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It wasn’t completely out of the ordinary when doctors discovered Ella Christman had a heart murmur after she was born in May 2012. It’s not uncommon for babies to be born with heart murmurs, caused by small holes between the chambers of their hearts, which typically close on their own in a few days or weeks.
Ella’s parents, Elizabeth and Travis Christman, were slightly more concerned when their firstborn still had the murmur a couple of months later.
The situation became more serious when Ella suddenly went into congestive heart failure at 3 months old.
CLUES TO A PROBLEM
Through a collaborative program at Mayo Clinic Health System, Ella was evaluated by a pediatric cardiologist at Mayo Clinic's Rochester campus when she was 2 months old.
“Ella still had the murmur, but she was eating and growing well at that point,” says Elizabeth Christman. “Her pediatric cardiologist said to let them know if anything changed.”
But then, when she wasn’t quite 4 months old, Ella’s healthy eating began to falter and her weight leveled off. Tests revealed a surprise: She was in congestive heart failure, when the heart can’t pump enough blood to meet the body’s needs.
ANSWERS AND SOLUTION AT MAYO CLINIC
Ella was transferred that day to Mayo Clinic's Rochester campus, where Patrick O’Leary, M.D., pediatric cardiologist, ordered more tests. The results revealed that Ella had abnormal holes in two spots in her heart.
The defects were significant enough that Ella would need open-heart surgery. Her seven-hour surgery was on Sept. 25, 2012.
“It was emotionally very challenging, of course,” says Elizabeth. “I knew the risk when I sent her back for the surgery. There were a lot of tears.”
ANOTHER PROBLEM DISCOVERED DURING SURGERY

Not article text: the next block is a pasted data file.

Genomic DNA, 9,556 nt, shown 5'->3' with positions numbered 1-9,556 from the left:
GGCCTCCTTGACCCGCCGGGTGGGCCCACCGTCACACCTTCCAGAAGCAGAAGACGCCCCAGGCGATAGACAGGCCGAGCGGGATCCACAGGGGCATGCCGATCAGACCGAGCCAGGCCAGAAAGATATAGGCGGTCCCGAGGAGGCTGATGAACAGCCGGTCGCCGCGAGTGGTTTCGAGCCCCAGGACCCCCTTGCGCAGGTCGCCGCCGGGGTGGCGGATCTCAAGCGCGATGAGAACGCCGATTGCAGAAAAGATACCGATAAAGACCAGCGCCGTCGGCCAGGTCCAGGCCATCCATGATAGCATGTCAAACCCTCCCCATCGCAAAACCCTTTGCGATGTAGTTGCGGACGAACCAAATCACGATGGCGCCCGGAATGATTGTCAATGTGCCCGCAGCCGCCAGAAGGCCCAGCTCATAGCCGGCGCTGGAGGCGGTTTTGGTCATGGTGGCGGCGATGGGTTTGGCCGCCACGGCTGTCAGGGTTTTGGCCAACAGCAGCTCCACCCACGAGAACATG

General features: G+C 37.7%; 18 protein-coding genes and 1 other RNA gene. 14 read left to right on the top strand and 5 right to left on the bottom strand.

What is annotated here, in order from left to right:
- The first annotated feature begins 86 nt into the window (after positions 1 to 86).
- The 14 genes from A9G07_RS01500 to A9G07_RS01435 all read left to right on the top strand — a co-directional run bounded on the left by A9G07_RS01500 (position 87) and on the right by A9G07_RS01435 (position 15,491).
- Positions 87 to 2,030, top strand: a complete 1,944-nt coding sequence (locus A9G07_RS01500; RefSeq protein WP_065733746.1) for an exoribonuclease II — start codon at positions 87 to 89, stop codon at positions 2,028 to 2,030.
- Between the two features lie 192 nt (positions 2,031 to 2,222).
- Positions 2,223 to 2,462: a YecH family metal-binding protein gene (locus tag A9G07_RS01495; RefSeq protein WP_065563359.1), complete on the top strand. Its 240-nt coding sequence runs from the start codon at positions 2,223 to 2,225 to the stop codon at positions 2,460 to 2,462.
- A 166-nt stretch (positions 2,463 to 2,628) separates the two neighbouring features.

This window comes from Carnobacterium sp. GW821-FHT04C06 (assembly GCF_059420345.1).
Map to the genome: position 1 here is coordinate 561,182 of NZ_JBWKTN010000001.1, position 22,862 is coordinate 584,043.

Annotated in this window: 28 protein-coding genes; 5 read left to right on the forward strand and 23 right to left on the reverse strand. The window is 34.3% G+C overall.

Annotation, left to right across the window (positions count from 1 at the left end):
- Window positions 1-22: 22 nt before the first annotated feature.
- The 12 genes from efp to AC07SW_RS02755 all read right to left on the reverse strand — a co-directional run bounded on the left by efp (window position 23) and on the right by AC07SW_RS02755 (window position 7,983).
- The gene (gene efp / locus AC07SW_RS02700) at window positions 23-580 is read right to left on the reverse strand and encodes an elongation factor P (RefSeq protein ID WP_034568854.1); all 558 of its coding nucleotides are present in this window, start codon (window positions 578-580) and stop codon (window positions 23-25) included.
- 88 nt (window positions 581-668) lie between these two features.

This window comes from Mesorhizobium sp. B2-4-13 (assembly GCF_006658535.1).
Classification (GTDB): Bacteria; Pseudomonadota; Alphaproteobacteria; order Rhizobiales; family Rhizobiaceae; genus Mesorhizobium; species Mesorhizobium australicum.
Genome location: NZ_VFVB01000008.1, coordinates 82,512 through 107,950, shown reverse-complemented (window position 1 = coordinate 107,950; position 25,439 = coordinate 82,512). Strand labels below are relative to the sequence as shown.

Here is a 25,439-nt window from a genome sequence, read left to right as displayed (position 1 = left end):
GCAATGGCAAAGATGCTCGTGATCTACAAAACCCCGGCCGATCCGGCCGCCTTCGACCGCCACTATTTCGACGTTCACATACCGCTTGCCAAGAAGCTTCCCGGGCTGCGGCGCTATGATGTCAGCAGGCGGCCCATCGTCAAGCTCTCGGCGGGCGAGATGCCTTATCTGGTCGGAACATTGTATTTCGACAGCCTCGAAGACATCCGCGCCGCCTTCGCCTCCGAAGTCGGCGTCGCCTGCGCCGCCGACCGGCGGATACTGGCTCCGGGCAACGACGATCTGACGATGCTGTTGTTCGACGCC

During surgery, a Mayo Clinic pediatric cardiovascular surgeon discovered another problem — a regurgitating tricuspid valve. This means one of the valves that controls blood flow in Ella’s heart was letting blood flow the wrong way. The surgeon repaired the valve during surgery, too.
Overall, Ella did great in surgery, all the repairs were able to be made.
“I don’t think I took a good, deep breath until I saw her again,” recalls Elizabeth. “She was hooked up to lines and monitoring, but she looked like herself. She was a shining star right off the bat.”
After six weeks of recovery, Ella had more energy than ever.
NORMAL, HEALTH TODDLER — AND THANKFUL FAMILY
Today, Ella is babbling and walking.
“She’s doing absolutely fabulous,” says Elizabeth. “She’s a normally developing, super-busy toddler. “
The Christmans appreciated having access to specialty care close to home — and expert Mayo Clinic care just a drive away — when their baby needed it most. Today, Ella has yearly heart checkups with a Mayo Clinic cardiologist in Eau Claire.
“The communication is seamless between Eau Claire and Rochester,” says Elizabeth. “Ella has an excellent team watching out for her.”